Inter partes reviews (IPRs) are litigation-like procedures held before the Patent Trial and Appeal Board (PTAB) of the United States Patent and Trademark Office that are used to challenge the validity of patents. Typically, an IPR takes a year, and the PTAB will rule on the validity of the challenged patent only after considering extensive briefing and expert testimony on the merits of the patent and prior art. IPR rules require both the patent challengers and patent owners to make certain mandatory disclosures at the start of the IPR. IPR participants have generally interpreted these disclosure requirements as minimal. But in a recent, unprecedented decision, the PTAB invalidated five patents as a sanction for the patent owner’s reluctant compliance with its mandatory disclosure obligations. In so doing, the PTAB appears to have made the mandatory disclosure requirements stricter and broader.

In the case at issue, Longhorn Vaccines and Diagnostics sued Spectrum Solutions for infringing five patents. Spectrum then petitioned the PTAB to review Longhorn’s asserted patents based on a particular prior art reference. Longhorn sought to avoid the IPRs by arguing that the scope of the patent claims should be construed narrowly so at to distinguish the prior art reference. Unpersuaded, the PTAB instituted five IPRs, preliminarily ruling that the scope of the claims was broader such that the prior art reference was not distinguished.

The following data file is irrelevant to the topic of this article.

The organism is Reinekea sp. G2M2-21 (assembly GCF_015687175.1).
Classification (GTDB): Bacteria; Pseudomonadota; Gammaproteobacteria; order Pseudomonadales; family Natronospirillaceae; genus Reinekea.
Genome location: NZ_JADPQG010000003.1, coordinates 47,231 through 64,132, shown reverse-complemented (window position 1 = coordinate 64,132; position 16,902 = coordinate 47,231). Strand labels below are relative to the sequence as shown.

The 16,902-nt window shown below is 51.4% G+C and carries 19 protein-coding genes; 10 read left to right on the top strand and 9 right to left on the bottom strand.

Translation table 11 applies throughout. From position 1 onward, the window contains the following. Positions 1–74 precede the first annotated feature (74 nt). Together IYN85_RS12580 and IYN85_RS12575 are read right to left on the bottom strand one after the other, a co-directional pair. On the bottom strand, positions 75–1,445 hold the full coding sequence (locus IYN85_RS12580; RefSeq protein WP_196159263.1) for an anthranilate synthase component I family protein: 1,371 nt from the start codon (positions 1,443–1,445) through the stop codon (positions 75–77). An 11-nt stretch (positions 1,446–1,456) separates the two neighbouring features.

During the IPRs, Longhorn’s technical expert relied on certain testing, which Longhorn commissioned, to show that, under Longhorn’s proposed claim construction, an example disclosed in the prior art reference did not satisfy the claim limitations. At the deposition of the expert, Spectrum asked about other testing that Longhorn may have commissioned. Longhorn objected to these questions about the testing, asserting that the information was protected from discovery by the attorney work product doctrine, which protects the lawyers’ litigation strategy.

Spectrum asked the PTAB to intervene and order Longhorn’s expert to respond to the disputed questions. The PTAB also ordered Longhorn to comply with IPR Rule 42.51, which requires disclosure of information that is inconsistent with a position advanced by a party. Relying on Rule 42.51, the PTAB explained that Longhorn must produce information about all the testing Longhorn commissioned without regard for the claim construction on which Longhorn relied to support its arguments in favor of patentability. Although Longhorn made three witnesses involved in its testing available for deposition and produced some additional documents related to the testing, Spectrum moved for sanctions.

Despite Longhorn’s compliance with the PTAB’s orders, the PTAB still found that Longhorn had at least delayed and resisted complying with its mandatory disclosure obligations under Rule 42.51. The PTAB reasoned that the preliminary “claim construction in the institution decisions … indicates the scope of what [is] deemed relevant to the issue of patentability.” According to the PTAB, that Longhorn based its patentability arguments on its own proposed narrower claim constructions did not limit the information subject to mandatory disclosure. The PTAB reminded the public of the limitations of privilege and work product protection. Setting aside the merits of the IPRs, the PTAB unanimously sanctioned Longhorn by cancelling all five of the challenged patents.

This is the first time the PTAB has canceled a patent in an IPR for patent owner misconduct. While this decision has not yet been made precedential, in the interim, IPR participants should understand that the PTAB expects participants to produce information relevant to the claims as they are preliminarily construed in the institution decision, not just as the participant proposes to construe the claims. This ruling could make IPRs a more robust and effective alternative to patent litigation.